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Del Toro Discusses Remorse From Leaving Hobbit

Del Toro Hobbit

It seems like a long time ago when we were reporting articles quoted by Guillermo Del Toro, the original hired director for The Hobbit movies, as there has been a lot of ups and downs since.  It is great to have Peter Jackson on board, but there is a strong curiosity that brews among many Tolkien fans of just what Middle Earth would have been like through the creative eyes of Del Toro.  We will still see touches of GDT’s vision, as many of the puppets created for the movie will remain in it.

ContactMusic recently caught up with Guillermo and asked him how the decision to leave the production has effected him.  In response, this is what he said,
It’s the hardest decision I’ve ever taken. I have incredible heartache. I feel terrible about it. It’s very hard. It’s getting a little easier to talk about it, but essentially it’s like you’ve been recently widowed and everybody (is) asking you how exactly your wife died. It’s pretty morbid.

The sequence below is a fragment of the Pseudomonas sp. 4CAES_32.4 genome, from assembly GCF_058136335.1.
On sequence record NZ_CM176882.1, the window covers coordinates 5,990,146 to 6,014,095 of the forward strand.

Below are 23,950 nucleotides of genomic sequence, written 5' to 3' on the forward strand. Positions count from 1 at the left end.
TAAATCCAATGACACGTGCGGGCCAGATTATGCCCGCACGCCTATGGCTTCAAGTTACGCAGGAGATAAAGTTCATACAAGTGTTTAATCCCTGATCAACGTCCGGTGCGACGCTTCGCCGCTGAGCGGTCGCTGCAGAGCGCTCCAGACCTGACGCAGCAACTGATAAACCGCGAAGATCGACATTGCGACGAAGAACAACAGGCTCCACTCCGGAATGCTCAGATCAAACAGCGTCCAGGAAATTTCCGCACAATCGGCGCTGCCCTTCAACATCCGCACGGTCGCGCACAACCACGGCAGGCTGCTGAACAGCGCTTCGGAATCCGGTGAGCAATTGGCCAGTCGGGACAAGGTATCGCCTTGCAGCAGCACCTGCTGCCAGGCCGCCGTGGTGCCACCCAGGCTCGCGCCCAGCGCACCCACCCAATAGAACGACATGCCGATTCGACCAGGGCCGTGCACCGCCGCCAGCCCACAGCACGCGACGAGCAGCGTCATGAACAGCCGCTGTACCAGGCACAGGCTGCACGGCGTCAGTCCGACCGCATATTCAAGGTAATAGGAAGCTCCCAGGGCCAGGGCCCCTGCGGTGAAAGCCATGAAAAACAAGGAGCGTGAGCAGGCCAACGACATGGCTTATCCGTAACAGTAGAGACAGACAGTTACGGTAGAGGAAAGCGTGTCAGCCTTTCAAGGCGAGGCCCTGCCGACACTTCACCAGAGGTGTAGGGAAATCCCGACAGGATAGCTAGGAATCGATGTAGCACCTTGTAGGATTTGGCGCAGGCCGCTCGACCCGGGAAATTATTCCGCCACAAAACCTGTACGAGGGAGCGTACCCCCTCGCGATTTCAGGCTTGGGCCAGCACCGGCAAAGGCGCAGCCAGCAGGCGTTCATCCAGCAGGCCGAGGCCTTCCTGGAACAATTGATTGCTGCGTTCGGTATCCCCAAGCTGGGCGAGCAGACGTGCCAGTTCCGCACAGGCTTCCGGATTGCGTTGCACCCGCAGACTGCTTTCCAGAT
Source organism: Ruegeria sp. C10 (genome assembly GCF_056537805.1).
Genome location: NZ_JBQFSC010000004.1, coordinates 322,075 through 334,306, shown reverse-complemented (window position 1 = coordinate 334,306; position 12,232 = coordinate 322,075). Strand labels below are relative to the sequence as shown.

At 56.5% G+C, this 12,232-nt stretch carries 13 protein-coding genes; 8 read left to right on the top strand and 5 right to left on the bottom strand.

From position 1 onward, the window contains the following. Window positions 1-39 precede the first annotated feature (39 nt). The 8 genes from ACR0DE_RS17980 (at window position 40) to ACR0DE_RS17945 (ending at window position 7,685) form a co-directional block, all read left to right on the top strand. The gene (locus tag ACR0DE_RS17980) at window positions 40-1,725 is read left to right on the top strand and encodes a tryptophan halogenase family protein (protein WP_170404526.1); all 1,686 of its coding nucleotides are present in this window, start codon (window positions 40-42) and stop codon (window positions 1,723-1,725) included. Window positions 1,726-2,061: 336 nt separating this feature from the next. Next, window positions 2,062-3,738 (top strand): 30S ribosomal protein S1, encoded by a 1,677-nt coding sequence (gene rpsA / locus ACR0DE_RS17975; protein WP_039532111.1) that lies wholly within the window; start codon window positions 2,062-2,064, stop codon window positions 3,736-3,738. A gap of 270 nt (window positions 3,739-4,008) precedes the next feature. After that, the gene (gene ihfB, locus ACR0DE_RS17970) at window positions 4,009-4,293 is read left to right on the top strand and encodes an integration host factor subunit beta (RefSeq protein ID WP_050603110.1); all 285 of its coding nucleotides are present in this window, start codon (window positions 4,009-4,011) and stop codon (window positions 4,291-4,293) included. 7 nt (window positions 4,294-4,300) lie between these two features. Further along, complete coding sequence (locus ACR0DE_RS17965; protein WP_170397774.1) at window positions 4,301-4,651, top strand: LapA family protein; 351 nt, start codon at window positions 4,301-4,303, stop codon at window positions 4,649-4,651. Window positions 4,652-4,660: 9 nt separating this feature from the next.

“There was no other choice, I kept postponing, I kept fending off the problems, I kept compartmentalizing, I kept with it, everything we could (do).

I’ll be able to watch it and (I will) probably enjoy it. But you know, with The Hobbit, I feel like the guy (survival mountain climber Aron Ralston) in the real-life experience that Danny Boyle just did his movie (127 Hours about). I was hanging by a thread on my arm for so long that at the end of the day you have to cut it off. Do I like having one arm less? No. But did I have to? Yes.”

It is very clear that the director did everything he could to remain a part of the project, but indeed there was just too many barriers.  Del Toro will have the opportunity to make several more artistic masterpieces, but he had a great opportunity with The Hobbit movies.

In other news, New Line Cinema, MGM, and Warner Brothers released a combined “official” announcement regarding The Hobbit.  Here is statement,

New Line, Warner Bros and MGM are pleased to have concluded successful discussions with the New Zealand government this past week. We’d like to thank Prime Minister Key, his Cabinet and the other dedicated New Zealand officials for their support and cooperation, which helped assuage our concerns and enabled us to keep The Hobbit in its proper home of New Zealand.

We’d also like to express very special appreciation to Peter Jackson, Fran Walsh and the people of New Zealand for their tireless support of The Hobbit and their commitment to maintain and grow their vibrant film industry. Filming is scheduled to begin in February 2011 and we look forward to returning to Middle-earth.

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